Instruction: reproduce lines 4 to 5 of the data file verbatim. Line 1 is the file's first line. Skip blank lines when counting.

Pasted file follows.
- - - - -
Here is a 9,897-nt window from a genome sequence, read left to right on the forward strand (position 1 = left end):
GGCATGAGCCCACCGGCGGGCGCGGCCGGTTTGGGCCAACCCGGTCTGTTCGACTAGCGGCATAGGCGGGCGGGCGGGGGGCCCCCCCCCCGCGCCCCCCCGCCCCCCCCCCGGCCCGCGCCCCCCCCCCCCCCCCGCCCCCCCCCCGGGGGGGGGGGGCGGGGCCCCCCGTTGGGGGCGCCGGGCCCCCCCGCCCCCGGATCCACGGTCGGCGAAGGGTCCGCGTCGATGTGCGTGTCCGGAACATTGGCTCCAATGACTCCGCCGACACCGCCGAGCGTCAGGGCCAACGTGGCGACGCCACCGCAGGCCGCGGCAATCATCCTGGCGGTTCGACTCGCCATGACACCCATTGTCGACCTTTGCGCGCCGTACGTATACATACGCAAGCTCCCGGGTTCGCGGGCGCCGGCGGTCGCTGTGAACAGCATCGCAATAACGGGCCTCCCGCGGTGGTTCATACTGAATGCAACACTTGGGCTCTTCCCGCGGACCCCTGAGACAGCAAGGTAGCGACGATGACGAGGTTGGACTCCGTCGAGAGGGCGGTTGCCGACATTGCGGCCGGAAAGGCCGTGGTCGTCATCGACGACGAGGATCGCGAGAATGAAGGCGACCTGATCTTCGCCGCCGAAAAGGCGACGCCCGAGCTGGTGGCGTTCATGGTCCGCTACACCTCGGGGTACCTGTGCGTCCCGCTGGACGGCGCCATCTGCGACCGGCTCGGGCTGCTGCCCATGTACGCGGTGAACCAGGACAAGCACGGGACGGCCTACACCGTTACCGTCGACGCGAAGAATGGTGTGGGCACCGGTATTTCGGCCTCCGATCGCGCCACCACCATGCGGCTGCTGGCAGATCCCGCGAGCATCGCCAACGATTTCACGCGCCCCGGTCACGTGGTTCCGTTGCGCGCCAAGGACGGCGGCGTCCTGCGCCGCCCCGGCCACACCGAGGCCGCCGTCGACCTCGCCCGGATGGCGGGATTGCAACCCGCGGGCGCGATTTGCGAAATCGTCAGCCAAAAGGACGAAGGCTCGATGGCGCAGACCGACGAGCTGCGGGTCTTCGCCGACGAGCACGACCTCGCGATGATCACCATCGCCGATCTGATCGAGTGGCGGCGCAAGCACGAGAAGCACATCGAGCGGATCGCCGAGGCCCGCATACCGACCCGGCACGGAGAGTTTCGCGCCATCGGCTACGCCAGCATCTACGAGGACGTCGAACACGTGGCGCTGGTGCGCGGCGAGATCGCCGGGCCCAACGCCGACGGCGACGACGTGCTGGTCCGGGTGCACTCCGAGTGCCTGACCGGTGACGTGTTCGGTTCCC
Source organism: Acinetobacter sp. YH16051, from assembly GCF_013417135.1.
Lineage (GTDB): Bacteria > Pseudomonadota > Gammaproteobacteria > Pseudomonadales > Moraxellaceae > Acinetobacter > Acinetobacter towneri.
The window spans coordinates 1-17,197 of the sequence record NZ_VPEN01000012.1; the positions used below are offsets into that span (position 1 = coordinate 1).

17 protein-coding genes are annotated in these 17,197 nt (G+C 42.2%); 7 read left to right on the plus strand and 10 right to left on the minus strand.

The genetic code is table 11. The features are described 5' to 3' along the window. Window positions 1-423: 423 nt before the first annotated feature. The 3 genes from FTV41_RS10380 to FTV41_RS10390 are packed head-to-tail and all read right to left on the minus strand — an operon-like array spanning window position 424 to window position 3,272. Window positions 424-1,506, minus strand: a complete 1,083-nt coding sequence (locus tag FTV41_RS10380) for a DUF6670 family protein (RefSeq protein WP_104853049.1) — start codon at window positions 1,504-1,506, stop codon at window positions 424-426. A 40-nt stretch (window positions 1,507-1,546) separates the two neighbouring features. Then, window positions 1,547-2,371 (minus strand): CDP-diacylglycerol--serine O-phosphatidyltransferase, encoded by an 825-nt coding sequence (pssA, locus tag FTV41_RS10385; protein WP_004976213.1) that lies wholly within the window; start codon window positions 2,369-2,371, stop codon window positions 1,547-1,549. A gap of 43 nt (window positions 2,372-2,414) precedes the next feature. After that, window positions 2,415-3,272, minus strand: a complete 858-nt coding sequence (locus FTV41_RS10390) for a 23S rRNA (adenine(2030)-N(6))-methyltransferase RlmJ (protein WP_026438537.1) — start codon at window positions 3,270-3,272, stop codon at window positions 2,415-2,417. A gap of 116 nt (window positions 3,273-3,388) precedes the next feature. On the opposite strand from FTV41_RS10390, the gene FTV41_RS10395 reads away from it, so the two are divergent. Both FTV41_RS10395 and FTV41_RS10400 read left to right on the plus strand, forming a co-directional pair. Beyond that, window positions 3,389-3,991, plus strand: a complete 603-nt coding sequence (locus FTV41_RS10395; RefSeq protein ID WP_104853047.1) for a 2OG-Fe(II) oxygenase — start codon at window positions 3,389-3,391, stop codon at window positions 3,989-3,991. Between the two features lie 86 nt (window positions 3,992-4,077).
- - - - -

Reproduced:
Lineage (GTDB): Bacteria > Pseudomonadota > Gammaproteobacteria > Pseudomonadales > Moraxellaceae > Acinetobacter > Acinetobacter towneri.
The window spans coordinates 1-17,197 of the sequence record NZ_VPEN01000012.1; the positions used below are offsets into that span (position 1 = coordinate 1).